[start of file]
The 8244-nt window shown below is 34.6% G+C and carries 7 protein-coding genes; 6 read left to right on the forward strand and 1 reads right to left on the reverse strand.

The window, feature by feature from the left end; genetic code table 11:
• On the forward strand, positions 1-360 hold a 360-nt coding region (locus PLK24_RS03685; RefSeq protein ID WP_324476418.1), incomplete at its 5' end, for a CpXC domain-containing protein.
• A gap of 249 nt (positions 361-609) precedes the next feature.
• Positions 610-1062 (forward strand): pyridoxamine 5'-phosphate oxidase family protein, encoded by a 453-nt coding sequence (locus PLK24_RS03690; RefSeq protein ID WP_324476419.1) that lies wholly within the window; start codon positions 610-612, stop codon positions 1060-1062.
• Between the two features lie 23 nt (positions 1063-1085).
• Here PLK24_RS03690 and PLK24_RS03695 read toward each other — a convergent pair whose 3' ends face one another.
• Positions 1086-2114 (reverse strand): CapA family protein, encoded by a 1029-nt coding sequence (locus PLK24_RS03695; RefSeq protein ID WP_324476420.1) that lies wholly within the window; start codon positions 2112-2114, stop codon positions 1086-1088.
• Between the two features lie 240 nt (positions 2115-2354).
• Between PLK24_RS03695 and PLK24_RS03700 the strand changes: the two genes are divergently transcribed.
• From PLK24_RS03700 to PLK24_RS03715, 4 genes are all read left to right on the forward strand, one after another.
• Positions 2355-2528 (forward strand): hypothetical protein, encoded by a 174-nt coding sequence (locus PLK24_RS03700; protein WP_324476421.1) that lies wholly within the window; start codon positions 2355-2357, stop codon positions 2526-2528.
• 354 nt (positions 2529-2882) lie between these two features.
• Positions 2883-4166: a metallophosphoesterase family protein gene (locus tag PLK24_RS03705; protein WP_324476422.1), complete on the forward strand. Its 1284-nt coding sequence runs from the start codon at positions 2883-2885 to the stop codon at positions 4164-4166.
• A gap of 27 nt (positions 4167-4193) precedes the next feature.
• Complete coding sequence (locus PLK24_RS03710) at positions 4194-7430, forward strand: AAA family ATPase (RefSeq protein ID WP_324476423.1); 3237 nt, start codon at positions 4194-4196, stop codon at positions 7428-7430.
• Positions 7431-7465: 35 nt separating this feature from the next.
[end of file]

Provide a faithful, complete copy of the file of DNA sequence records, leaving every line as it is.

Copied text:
The 8244-nt window shown below is 34.6% G+C and carries 7 protein-coding genes; 6 read left to right on the forward strand and 1 reads right to left on the reverse strand.

The window, feature by feature from the left end; genetic code table 11:
• On the forward strand, positions 1-360 hold a 360-nt coding region (locus PLK24_RS03685; RefSeq protein ID WP_324476418.1), incomplete at its 5' end, for a CpXC domain-containing protein.
• A gap of 249 nt (positions 361-609) precedes the next feature.
• Positions 610-1062 (forward strand): pyridoxamine 5'-phosphate oxidase family protein, encoded by a 453-nt coding sequence (locus PLK24_RS03690; RefSeq protein ID WP_324476419.1) that lies wholly within the window; start codon positions 610-612, stop codon positions 1060-1062.
• Between the two features lie 23 nt (positions 1063-1085).
• Here PLK24_RS03690 and PLK24_RS03695 read toward each other — a convergent pair whose 3' ends face one another.
• Positions 1086-2114 (reverse strand): CapA family protein, encoded by a 1029-nt coding sequence (locus PLK24_RS03695; RefSeq protein ID WP_324476420.1) that lies wholly within the window; start codon positions 2112-2114, stop codon positions 1086-1088.
• Between the two features lie 240 nt (positions 2115-2354).
• Between PLK24_RS03695 and PLK24_RS03700 the strand changes: the two genes are divergently transcribed.
• From PLK24_RS03700 to PLK24_RS03715, 4 genes are all read left to right on the forward strand, one after another.
• Positions 2355-2528 (forward strand): hypothetical protein, encoded by a 174-nt coding sequence (locus PLK24_RS03700; protein WP_324476421.1) that lies wholly within the window; start codon positions 2355-2357, stop codon positions 2526-2528.
• 354 nt (positions 2529-2882) lie between these two features.
• Positions 2883-4166: a metallophosphoesterase family protein gene (locus tag PLK24_RS03705; protein WP_324476422.1), complete on the forward strand. Its 1284-nt coding sequence runs from the start codon at positions 2883-2885 to the stop codon at positions 4164-4166.
• A gap of 27 nt (positions 4167-4193) precedes the next feature.
• Complete coding sequence (locus PLK24_RS03710) at positions 4194-7430, forward strand: AAA family ATPase (RefSeq protein ID WP_324476423.1); 3237 nt, start codon at positions 4194-4196, stop codon at positions 7428-7430.
• Positions 7431-7465: 35 nt separating this feature from the next.